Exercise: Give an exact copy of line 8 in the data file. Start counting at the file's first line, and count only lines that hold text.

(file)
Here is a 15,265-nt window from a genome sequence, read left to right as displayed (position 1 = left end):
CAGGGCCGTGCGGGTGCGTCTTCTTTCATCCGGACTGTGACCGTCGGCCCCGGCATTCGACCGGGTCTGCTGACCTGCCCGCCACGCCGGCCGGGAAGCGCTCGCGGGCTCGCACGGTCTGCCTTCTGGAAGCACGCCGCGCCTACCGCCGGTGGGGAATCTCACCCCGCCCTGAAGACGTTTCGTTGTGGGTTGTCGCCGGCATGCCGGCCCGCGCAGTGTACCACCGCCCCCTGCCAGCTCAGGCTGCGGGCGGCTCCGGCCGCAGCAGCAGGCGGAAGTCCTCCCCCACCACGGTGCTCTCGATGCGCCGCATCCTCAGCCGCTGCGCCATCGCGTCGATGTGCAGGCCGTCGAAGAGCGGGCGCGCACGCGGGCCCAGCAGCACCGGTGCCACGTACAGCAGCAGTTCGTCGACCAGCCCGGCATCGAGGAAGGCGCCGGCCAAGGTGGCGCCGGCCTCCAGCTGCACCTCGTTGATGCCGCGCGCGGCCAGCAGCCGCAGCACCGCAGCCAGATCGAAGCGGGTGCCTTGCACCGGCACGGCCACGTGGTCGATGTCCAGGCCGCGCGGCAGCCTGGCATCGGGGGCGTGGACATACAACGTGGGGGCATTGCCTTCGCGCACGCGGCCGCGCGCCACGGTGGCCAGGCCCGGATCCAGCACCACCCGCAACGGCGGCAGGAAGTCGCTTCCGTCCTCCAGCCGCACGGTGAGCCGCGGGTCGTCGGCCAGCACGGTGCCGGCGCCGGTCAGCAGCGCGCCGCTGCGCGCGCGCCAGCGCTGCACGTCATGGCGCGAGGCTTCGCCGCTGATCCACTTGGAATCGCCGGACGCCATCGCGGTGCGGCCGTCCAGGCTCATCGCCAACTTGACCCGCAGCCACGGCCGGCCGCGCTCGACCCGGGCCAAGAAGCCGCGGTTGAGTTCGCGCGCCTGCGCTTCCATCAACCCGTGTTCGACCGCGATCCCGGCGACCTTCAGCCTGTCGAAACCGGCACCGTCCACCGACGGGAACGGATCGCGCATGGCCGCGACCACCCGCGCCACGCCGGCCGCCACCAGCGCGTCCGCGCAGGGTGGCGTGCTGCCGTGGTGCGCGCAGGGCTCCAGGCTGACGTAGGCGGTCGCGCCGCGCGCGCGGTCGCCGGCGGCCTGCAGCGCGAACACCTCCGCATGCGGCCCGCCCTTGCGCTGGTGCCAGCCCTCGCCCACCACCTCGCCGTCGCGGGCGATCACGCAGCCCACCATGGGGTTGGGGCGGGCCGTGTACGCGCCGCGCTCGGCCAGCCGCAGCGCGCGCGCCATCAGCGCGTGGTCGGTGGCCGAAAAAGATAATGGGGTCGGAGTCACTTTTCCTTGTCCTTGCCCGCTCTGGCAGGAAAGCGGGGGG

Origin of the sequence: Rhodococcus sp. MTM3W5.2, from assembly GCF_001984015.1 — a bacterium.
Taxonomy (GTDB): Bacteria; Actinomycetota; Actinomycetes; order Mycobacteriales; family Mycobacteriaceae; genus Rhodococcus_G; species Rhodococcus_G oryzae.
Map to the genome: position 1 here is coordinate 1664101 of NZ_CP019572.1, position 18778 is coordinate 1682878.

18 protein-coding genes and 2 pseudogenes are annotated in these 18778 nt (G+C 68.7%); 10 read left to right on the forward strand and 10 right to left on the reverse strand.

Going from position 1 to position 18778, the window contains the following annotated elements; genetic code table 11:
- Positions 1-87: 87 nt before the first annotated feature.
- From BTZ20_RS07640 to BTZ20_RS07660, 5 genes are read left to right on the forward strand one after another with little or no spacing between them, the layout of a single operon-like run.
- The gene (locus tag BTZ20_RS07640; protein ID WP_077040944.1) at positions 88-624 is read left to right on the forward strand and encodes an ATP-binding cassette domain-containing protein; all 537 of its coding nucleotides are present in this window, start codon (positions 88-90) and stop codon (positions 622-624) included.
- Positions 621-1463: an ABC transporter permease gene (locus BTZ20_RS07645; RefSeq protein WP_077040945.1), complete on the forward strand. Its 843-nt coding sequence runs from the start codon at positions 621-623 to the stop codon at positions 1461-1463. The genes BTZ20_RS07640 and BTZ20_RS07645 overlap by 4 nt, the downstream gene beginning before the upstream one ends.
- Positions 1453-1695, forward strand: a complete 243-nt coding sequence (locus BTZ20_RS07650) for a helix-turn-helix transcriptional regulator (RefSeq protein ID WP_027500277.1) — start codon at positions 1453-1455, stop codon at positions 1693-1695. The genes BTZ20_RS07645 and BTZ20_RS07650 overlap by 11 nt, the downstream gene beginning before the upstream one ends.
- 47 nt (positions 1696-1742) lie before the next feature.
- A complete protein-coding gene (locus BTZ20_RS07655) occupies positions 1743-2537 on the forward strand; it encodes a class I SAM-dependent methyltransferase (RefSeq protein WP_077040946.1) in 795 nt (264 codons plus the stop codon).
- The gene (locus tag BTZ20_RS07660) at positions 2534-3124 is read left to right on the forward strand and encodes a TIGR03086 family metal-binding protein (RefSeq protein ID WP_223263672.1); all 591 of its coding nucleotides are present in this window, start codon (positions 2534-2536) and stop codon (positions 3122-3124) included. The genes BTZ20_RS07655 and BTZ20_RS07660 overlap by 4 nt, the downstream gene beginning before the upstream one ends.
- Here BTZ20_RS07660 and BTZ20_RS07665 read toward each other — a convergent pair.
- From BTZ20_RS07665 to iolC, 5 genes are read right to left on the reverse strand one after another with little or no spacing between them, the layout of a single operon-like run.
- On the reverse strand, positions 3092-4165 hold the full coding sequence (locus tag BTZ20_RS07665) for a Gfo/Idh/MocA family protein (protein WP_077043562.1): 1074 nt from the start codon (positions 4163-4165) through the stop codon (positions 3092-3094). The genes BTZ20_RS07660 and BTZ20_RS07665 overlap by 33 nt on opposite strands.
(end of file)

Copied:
- Positions 1-87: 87 nt before the first annotated feature.